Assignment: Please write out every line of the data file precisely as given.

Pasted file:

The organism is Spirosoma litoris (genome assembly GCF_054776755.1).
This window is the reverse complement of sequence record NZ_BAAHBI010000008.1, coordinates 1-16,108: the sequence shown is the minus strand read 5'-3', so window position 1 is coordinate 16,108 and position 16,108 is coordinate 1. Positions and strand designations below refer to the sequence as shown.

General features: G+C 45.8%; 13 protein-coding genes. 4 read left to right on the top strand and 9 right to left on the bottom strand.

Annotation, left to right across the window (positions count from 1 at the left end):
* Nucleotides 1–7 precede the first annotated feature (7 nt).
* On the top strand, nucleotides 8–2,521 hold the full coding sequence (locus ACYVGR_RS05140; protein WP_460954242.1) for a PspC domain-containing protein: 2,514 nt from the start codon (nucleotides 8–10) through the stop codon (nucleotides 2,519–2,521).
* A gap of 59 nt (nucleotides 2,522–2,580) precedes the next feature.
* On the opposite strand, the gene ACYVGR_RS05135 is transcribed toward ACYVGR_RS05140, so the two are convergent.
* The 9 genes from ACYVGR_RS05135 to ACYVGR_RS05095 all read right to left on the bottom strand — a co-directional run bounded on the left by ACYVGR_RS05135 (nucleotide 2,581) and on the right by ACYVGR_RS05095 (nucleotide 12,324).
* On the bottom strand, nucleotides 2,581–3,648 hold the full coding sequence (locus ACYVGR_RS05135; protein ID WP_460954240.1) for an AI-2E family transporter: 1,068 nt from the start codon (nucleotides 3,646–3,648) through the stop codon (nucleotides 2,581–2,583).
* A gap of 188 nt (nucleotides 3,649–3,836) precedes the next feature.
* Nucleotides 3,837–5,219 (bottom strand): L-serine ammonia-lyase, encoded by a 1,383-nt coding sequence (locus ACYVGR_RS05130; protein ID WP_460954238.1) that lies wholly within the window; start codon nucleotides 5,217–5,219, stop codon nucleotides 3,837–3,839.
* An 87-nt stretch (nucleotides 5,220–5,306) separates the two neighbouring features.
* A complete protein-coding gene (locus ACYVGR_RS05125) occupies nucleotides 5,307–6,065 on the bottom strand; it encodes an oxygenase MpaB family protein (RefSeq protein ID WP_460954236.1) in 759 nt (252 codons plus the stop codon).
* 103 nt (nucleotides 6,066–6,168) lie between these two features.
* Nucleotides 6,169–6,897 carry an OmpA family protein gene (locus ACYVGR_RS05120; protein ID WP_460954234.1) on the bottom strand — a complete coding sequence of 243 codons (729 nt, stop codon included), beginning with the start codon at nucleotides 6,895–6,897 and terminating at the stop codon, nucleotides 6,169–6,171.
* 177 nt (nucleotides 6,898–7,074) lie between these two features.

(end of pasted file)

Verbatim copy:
The organism is Spirosoma litoris (genome assembly GCF_054776755.1).
This window is the reverse complement of sequence record NZ_BAAHBI010000008.1, coordinates 1-16,108: the sequence shown is the minus strand read 5'-3', so window position 1 is coordinate 16,108 and position 16,108 is coordinate 1. Positions and strand designations below refer to the sequence as shown.

General features: G+C 45.8%; 13 protein-coding genes. 4 read left to right on the top strand and 9 right to left on the bottom strand.

Annotation, left to right across the window (positions count from 1 at the left end):
* Nucleotides 1–7 precede the first annotated feature (7 nt).
* On the top strand, nucleotides 8–2,521 hold the full coding sequence (locus ACYVGR_RS05140; protein WP_460954242.1) for a PspC domain-containing protein: 2,514 nt from the start codon (nucleotides 8–10) through the stop codon (nucleotides 2,519–2,521).
* A gap of 59 nt (nucleotides 2,522–2,580) precedes the next feature.
* On the opposite strand, the gene ACYVGR_RS05135 is transcribed toward ACYVGR_RS05140, so the two are convergent.
* The 9 genes from ACYVGR_RS05135 to ACYVGR_RS05095 all read right to left on the bottom strand — a co-directional run bounded on the left by ACYVGR_RS05135 (nucleotide 2,581) and on the right by ACYVGR_RS05095 (nucleotide 12,324).
* On the bottom strand, nucleotides 2,581–3,648 hold the full coding sequence (locus ACYVGR_RS05135; protein ID WP_460954240.1) for an AI-2E family transporter: 1,068 nt from the start codon (nucleotides 3,646–3,648) through the stop codon (nucleotides 2,581–2,583).
* A gap of 188 nt (nucleotides 3,649–3,836) precedes the next feature.
* Nucleotides 3,837–5,219 (bottom strand): L-serine ammonia-lyase, encoded by a 1,383-nt coding sequence (locus ACYVGR_RS05130; protein ID WP_460954238.1) that lies wholly within the window; start codon nucleotides 5,217–5,219, stop codon nucleotides 3,837–3,839.
* An 87-nt stretch (nucleotides 5,220–5,306) separates the two neighbouring features.
* A complete protein-coding gene (locus ACYVGR_RS05125) occupies nucleotides 5,307–6,065 on the bottom strand; it encodes an oxygenase MpaB family protein (RefSeq protein ID WP_460954236.1) in 759 nt (252 codons plus the stop codon).
* 103 nt (nucleotides 6,066–6,168) lie between these two features.
* Nucleotides 6,169–6,897 carry an OmpA family protein gene (locus ACYVGR_RS05120; protein ID WP_460954234.1) on the bottom strand — a complete coding sequence of 243 codons (729 nt, stop codon included), beginning with the start codon at nucleotides 6,895–6,897 and terminating at the stop codon, nucleotides 6,169–6,171.
* 177 nt (nucleotides 6,898–7,074) lie between these two features.